In the months before my first book, a novel, went to print, my publisher offered to send a few preview copies to friends and colleagues in the writing world in the hope of generating early ‘buzz’.
I was both delighted and nervous. To be in the position of having a published novel to promote is wonderful, but then After the Party was a work of commercial fiction, and nothing like the literary short stories I’d had published so far.
My email offering my novel copy went along the lines of ‘I’ve written this book. It’s just a bit of fun. Definitely on the lighter side, so don’t expect War and Peace, but I think (hope) you’ll find it enjoyable in a page turning kind of way.’
People responded warmly and positively, and one of the responses got me really thinking (six months later, I’m still mulling it over). It said: ‘You need to stop apologising for your book.’
Was that what I was doing? I re-read the email and realised I was trying to get people to understand that I knew the novel was most definitely not literary fiction.
Was I sorry? No. At least, I didn’t think I was. My book had all the things I love – humour, intrigue and a little romance. And it was a work of commercial fiction. Which somehow made me think it might be a disappointment to people I knew. But why? Why not delight? What’s wrong with producing something that’s popular, and easy to read?
I came to creative writing as a 34-year-old mother of two, via a masters in Creative Writing. To gain entry into the degree, I submitted 20,000 words of a chick-lit novel. And they still let me in.
At uni, we mostly focused on writing short fiction and we studied masters of the craft – Annie Proulx, Alice Munro, James Joyce and Hemingway. There was no commercial fiction on the syllabus. The message wasn’t explicit, but it was certainly implied, that to be a ‘good’ writer was to be a literary writer.
I graduated with a new wealth of knowledge. The course had inspired in me a heretofore undiscovered love of the short story, and opened my eyes to the world of writing competitions – a fabulous way for emerging writers to hone their craft, catch a break and perhaps, occasionally, earn a few dollars.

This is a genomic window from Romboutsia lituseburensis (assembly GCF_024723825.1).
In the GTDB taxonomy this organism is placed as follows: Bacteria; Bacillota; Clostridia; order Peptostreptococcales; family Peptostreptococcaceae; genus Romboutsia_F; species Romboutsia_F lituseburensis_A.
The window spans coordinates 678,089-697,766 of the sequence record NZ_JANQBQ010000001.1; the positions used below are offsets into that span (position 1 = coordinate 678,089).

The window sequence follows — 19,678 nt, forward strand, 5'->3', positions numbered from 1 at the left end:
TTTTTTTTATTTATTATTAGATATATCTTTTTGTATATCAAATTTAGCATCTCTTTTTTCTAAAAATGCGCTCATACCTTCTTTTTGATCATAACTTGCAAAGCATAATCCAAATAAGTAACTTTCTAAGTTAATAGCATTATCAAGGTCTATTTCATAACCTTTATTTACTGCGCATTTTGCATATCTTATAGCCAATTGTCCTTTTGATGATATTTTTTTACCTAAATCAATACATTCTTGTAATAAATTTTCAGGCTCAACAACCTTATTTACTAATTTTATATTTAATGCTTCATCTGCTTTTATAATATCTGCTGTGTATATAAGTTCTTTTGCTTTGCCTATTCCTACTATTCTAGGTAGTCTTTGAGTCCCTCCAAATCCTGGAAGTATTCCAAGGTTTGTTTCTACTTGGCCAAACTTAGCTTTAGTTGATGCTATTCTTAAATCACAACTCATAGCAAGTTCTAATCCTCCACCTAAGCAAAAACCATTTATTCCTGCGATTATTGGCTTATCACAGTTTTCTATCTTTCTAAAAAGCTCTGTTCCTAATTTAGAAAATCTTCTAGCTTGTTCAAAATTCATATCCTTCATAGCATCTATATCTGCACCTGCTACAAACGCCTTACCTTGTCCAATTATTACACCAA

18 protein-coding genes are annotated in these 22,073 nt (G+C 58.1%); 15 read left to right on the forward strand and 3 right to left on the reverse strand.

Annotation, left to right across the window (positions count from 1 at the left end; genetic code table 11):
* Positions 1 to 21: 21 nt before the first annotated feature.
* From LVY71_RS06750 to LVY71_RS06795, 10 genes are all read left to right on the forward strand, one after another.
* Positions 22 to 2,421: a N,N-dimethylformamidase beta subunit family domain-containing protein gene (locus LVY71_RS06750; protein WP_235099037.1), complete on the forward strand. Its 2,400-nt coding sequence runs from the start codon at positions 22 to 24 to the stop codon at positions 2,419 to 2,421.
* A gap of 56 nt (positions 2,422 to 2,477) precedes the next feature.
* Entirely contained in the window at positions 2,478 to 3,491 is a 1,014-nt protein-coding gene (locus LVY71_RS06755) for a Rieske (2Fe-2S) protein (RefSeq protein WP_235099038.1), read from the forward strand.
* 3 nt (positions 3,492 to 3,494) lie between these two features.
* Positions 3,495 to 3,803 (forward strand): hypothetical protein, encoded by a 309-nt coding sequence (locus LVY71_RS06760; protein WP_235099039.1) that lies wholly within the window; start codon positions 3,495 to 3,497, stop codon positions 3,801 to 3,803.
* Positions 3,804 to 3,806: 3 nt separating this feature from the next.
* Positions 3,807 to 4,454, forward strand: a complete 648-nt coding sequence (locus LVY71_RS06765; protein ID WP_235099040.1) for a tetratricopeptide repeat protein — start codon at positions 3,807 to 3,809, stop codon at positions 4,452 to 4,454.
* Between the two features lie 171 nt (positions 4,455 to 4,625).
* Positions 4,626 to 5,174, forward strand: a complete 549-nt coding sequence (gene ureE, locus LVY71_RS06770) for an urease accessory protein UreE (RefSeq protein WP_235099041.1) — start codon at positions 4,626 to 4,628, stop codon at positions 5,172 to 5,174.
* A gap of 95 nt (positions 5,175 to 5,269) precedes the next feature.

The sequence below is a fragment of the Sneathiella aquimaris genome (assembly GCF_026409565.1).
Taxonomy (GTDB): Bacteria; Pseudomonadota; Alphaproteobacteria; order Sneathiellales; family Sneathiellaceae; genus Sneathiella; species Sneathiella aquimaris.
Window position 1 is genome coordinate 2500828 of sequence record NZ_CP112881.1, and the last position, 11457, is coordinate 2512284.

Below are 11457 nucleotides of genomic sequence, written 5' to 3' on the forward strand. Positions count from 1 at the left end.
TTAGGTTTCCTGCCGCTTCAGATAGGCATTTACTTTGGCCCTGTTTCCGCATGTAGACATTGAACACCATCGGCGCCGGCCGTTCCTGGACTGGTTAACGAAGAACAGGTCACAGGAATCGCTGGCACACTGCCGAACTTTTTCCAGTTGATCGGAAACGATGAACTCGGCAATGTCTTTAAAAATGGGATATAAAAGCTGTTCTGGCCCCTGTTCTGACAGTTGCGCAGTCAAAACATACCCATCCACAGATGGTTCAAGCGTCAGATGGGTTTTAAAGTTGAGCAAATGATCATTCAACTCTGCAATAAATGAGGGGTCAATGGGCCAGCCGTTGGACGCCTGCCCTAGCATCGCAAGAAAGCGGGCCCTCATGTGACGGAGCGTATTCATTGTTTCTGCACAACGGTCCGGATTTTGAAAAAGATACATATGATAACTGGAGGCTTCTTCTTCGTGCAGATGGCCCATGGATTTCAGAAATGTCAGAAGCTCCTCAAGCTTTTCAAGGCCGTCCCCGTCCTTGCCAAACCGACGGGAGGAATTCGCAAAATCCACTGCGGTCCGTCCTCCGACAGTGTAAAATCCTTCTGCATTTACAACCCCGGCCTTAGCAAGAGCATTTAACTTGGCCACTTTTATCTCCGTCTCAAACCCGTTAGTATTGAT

Success in these competitions requires a literary style, with a focus on singular voice, and on small and poignant moments rather than grand and elaborate plots. This way of writing never came easily to me, but I worked at it and even developed a certain enjoyment of the lengthy re-drafting process it required. One story could take months to hone. Twenty or so drafts wasn’t unusual.
My hard work started to pay dividends. In 2014, my story ‘The Life in Her hands’ was highly commended in the Margaret River Press short story competition and was included in The Trouble with Flying anthology.
To see my words printed in a real book was thrilling. I was hooked, and energised to work even harder. Other successes followed.
But, all the while, I had a sense that I was somehow faking it. At a stretch, I could sustain a literary voice for a short story, but I knew I didn’t have it in me to sustain it for an entire novel. I knew, because I’d tried. During my studies, I’d written two full-length manuscripts that were sad and serious and soundly rejected by every publisher in the country.
In 2016, I took a new approach. I’d read and loved Liane Moriarty’s Big Little Lies, and decided to write something in a similar genre, with a decidedly humorous approach. The result was After the Party, the story of a fifth birthday party that goes terribly wrong, with life-changing ramifications for the party’s hosts.